Chilean Court Will
SANTIAGO, Chile -- A Chilean judge will question former dictator Augusto Pinochet next week about the killings of 19 people who opposed his rule, a high-level court source said Tuesday.
The court-ordered interrogation will be the first time the retired general, 88, has been forced to answer questions about human rights abuses since the country's Supreme Court ruled in 2001 that he was mentally incompetent to stand trial in a different case.
The court stripped Pinochet of his immunity from prosecution on Thursday in a case involving the deaths of 19 Chileans in the mid-1970s as part of Operation Condor, a joint effort by South American dictators to wipe out dissidents. About 3,000 people disappeared or were killed during Pinochet's 17-year rule, which ended in 1990.
* TOKYO -- Accused U.S. Army deserter Charles Jenkins will surrender to the U.S. military "very shortly" to face the charges against him, he said in a letter released by the Japanese government Wednesday.
In the signed letter, released by the cabinet office handling his case, Jenkins said he intended to "voluntarily report to Camp Zama," a U.S. Army base south of Tokyo.
Jenkins, 64, is accused of deserting from his U.S. Army unit in 1965 and defecting to North Korea. He arrived in Japan in July for medical treatment after being reunited in Indonesia with his Japanese wife, who was kidnapped by North Korean agents in 1978 and repatriated in 2002. The United States has held off pressing its case against Jenkins while he is in the hospital.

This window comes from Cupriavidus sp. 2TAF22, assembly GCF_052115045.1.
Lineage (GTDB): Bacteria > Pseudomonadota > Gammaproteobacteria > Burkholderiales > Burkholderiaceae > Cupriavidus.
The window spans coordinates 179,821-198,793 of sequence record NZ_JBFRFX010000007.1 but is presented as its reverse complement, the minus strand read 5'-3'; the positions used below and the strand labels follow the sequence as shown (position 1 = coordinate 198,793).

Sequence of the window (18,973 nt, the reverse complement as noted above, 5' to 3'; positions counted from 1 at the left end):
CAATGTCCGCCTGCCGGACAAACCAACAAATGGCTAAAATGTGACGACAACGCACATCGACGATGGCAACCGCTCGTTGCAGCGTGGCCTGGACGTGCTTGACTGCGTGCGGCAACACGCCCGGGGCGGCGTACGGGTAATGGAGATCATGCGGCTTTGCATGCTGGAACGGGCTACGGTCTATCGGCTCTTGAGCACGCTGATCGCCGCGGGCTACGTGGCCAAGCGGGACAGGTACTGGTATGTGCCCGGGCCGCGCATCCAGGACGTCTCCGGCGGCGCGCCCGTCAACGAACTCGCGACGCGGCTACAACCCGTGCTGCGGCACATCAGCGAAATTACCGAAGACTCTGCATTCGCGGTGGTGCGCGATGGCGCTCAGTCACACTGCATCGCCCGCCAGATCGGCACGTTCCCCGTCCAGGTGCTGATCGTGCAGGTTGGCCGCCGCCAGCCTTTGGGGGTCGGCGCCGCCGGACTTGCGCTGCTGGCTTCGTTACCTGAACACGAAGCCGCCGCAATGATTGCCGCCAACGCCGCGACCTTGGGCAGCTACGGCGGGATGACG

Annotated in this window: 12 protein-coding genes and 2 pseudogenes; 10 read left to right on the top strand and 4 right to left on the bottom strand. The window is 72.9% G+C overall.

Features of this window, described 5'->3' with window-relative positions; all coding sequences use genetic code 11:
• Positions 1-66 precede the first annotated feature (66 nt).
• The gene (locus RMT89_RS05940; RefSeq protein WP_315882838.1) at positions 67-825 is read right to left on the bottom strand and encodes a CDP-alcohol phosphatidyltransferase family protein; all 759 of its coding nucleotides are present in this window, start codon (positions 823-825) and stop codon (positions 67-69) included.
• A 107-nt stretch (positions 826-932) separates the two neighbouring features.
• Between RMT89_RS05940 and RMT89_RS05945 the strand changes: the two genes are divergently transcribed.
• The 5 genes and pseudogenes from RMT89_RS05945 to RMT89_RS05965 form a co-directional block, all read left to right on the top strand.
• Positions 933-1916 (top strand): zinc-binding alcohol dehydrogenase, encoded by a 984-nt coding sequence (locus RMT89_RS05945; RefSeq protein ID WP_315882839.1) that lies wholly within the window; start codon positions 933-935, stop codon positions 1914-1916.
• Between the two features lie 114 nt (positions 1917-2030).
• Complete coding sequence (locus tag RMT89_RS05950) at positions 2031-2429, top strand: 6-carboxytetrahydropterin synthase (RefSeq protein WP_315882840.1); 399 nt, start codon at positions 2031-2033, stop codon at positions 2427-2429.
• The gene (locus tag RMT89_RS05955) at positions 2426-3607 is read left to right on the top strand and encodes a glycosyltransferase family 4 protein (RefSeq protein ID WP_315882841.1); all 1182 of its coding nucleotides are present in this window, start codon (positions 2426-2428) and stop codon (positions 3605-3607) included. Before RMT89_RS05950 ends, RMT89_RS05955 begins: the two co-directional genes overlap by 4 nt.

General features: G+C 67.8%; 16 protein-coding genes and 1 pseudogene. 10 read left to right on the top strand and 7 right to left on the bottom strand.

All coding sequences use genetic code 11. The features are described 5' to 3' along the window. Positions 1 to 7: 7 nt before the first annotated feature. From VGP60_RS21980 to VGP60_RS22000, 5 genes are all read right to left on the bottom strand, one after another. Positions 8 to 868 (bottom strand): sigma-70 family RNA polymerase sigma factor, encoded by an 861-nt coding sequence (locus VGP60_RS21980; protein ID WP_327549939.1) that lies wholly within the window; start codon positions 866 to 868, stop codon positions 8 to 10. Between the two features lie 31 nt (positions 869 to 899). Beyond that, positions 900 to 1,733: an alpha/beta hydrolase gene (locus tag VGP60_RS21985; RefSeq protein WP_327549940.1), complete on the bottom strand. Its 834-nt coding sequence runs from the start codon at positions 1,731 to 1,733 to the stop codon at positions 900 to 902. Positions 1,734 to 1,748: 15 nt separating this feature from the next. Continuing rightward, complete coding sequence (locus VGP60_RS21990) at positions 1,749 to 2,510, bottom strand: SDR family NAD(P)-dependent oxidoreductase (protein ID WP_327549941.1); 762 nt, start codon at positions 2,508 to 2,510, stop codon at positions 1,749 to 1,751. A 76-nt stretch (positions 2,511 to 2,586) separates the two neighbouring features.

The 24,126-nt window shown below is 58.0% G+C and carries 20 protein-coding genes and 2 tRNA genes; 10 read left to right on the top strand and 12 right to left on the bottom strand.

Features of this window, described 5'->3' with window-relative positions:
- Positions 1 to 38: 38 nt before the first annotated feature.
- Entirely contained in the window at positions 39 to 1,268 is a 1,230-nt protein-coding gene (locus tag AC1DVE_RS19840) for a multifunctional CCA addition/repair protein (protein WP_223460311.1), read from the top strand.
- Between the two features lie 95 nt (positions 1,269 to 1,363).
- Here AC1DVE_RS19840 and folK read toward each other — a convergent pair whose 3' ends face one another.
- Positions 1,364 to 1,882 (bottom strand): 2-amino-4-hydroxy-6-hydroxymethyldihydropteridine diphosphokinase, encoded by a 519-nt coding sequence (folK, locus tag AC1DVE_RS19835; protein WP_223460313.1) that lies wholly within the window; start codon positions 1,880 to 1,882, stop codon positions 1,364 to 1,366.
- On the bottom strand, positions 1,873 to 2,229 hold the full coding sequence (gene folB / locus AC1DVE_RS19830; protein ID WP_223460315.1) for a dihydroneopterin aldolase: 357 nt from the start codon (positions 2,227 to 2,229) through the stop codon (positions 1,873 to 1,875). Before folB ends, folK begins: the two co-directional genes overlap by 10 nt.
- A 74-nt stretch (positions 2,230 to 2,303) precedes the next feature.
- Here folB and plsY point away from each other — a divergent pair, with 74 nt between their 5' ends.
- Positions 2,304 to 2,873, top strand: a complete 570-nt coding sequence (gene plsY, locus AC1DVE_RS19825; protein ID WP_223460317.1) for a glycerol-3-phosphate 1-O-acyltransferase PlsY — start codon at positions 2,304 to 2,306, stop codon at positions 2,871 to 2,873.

* SRINAGAR, India -- Militants threw a grenade near a crowded bus stop in Indian Kashmir on Tuesday, killing a schoolteacher and wounding 22 people just days before India and Pakistan were to hold more talks to resolve a dispute over the region.
Police said that the guerrillas aimed the grenade at a police patrol in Pulwama, in southern Kashmir, but that it exploded on the street instead, wounding people waiting for buses.
* BUENOS AIRES -- Hundreds of protesters sparred with police and burned tires while IMF chief Rodrigo Rato was meeting with Argentine officials on his first visit to the financially crippled country.
Riot police fired tear gas at the protesters, who were a mix of radical political groups and unemployed workers.
* CHAMPERICO, Guatemala -- At least seven people were killed and 15 injured in a battle between riot police and peasants armed with assault weapons at a Guatemalan ranch.
Witnesses said about 2,000 police officers were sent to the Nueva Linda cattle ranch, near the town of Champerico in southern Guatemala, to evict occupying peasants. The police were met by an estimated 3,000 peasants, some armed with AK-47 assault rifles, radio reports said.
The Middle east
* TEHRAN -- Iran said it had arrested a group of spies, including several who passed the country's nuclear secrets to its foes, the official Islamic Republic News Agency reported.
Intelligence Minister Ali Yunesi did not name any of those arrested but said members of the Mujaheddin Khalq, an armed opposition group, were the main players in the spy operation.
* PARIS -- Police have new evidence against a man detained in connection with an arson attack on the Jewish community center where he worked as a volunteer, judicial officials said.
The blaze in eastern Paris on Aug. 22 was initially believed to have been motivated by anti-Semitism. On Monday, however, officials held a 52-year-old Jewish man for questioning.
-- From News Services